What I suspect is that the mental health status of most mass shooters is unknown, that the vast majority of people who are diagnosed are never violent, and that locking up the "mentally unstable" would involve violating the rights of tens of thousands of people in order to save the lives of a dozen or so people who would likely get shot anyway because you can't lock up the mentally ill until you find them, and many mass shooters are never diagnosed. 

But these questions are not asked in a climate of fear.

Oh, my sensible friend, I miss the afternoons of talking together in the sunlight and messy alchemy of your office.

-best, C.

Saturday, December 15, 2012



I was just about to write to you about something, and now I can't remember what it was. I suppose I'm supposed to write to you about the latest tragedy on the news, but I find I'm out of step, once again, with the national zeitgeist, because I really have very little to say about it. Other horrors horrify me far more.

Oh, I did want to tell you about going to see Prairie Home Companion. I still don't know if you even like the show, but you must know of it, and going to see it live was a bit of an adventure. I told you a bit about the journey itself last week, when Chris and I first drove up to my mother's house and I saw all those hawks on the way. The next day dawned very foggy, and we proceeded in the fog to New York City, by bus. I'd intended to be all productive, but instead I slept most of the way. We took the train on the way back, again through the fog, a far more glamorous mode of travel. In the middle was the adventure.

My parents both grew up in New York, and I went there often when I was small, when my grandmother was alive, and oftener still when she was newly not alive and my mother was cleaning out the apartment. My father and I, not needed, I guess, explored the city together. We went to the Natural History Museum and bought soft pretzels from street vendors and ate them with mustard and we rode the subway. My Dad always got on the first car so he could stand and look out the front door window and I looked out the window, too. I suppose that basic curiosity, the desire to look out windows for fun, I must have had it naturally--I was four, after all--but my Dad showed me it wasn't just a kid thing, it was a human thing, to get a kick out of looking out of windows, of wanting to know. And I still do--I only just found out this week that apparently most adults don't care about looking out the windows on the subway, since both Chris and my mother thought it was strange that I wanted to. Mom reminisced fondly about my Dad's strange habit, her memory apparently triggered by my interest in windows. So apparently grown-ups aren't supposed to do these things, and I did not get the memo until this week. It's ok; I ignore this type of memo. I'm thirty-five, which is old enough to decide what type of grown-up I want to be. So I looked out the window, searching the dark for abandoned ghost stations (I saw one!) and I ate one soft pretzel with mustard and shared it with my husband.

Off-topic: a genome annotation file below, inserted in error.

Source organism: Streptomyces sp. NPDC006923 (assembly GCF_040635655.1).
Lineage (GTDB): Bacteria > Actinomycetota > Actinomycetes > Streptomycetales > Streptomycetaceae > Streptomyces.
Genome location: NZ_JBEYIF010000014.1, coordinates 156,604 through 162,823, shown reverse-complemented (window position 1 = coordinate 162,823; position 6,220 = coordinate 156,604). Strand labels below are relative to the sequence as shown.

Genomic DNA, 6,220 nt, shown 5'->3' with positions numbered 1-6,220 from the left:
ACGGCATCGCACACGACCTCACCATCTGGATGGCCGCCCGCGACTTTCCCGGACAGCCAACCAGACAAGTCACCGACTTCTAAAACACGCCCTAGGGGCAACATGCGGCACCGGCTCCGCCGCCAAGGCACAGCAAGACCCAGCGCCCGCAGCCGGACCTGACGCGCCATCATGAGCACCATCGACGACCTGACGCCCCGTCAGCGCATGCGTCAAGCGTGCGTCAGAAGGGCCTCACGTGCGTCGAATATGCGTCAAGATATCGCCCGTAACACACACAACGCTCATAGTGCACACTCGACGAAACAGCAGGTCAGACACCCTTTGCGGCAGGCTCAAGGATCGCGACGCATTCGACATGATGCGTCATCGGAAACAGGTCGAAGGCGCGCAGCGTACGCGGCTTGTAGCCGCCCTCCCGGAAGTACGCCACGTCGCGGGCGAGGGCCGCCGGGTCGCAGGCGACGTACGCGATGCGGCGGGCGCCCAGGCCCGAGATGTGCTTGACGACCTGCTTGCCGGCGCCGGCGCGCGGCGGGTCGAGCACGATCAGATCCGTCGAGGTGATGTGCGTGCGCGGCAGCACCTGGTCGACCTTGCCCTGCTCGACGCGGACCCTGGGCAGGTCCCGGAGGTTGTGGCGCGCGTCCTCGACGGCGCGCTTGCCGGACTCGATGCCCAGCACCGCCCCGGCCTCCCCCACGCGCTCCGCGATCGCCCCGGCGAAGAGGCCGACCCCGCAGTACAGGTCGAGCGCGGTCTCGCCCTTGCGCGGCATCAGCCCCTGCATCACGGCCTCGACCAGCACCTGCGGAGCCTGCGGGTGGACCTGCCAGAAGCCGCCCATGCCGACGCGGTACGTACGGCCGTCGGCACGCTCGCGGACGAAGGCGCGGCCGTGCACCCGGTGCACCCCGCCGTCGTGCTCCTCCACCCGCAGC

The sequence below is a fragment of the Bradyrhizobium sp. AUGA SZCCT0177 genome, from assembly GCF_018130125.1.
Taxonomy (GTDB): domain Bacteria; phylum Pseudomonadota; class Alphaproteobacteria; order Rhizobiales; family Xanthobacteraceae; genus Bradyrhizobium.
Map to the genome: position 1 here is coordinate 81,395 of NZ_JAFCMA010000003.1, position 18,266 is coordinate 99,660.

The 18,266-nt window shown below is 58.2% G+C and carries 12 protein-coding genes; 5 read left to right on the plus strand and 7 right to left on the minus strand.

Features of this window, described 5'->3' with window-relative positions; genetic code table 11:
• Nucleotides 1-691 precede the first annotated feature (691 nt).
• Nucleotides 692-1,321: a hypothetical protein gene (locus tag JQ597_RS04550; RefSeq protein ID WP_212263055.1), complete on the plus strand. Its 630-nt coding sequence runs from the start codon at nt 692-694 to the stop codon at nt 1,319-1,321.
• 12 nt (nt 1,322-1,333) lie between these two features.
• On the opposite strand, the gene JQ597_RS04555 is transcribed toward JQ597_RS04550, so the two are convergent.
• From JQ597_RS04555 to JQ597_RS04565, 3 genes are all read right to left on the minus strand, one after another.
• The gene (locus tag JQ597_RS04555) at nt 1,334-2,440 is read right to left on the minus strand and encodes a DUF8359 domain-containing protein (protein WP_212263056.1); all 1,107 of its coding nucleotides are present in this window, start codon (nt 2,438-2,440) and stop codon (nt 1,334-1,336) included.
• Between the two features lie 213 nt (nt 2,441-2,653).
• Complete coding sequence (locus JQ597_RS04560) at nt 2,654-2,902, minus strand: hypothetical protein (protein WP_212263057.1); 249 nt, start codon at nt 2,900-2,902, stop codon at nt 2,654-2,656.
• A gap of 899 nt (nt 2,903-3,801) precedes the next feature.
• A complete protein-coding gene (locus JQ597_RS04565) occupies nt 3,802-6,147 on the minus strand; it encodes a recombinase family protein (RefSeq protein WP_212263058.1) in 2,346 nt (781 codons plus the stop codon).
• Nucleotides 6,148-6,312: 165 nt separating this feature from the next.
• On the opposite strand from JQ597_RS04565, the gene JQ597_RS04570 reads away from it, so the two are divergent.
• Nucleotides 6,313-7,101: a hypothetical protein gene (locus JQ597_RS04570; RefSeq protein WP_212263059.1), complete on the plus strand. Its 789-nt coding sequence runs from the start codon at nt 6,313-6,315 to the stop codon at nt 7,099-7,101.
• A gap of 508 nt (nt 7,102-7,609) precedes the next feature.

One thing I know most grown-ups don't do is cover their ears against loud noises. I noticed that when I was twelve or so, grown-ups don't cover their ears against thunder. I saw no reason to stop, so I didn't. Thunder is loud. It hurts the ears and I do not like getting hurt. I don't like loud noises generally--train crossings, fireworks, of these days I'm going to get smart and remember to bring earplugs with me when I go to concerts, maybe even movies. School bells made me nuts, oppressed my heart, drilled into my skull. And the subways this time in New York...the subway noises never bothered me before, but this time the noise triggered a major anxiety state, not just the decibel level but its jangly discordance and too many people going every which way down alien tunnels and the knowledge that if I lost hold of my Chris or my mother I would be lost just as surely as I would have been when I was four. Except when I was four I did not expect myself to know where I was going and I did not think I could get lost.

And then there was Vivaldi.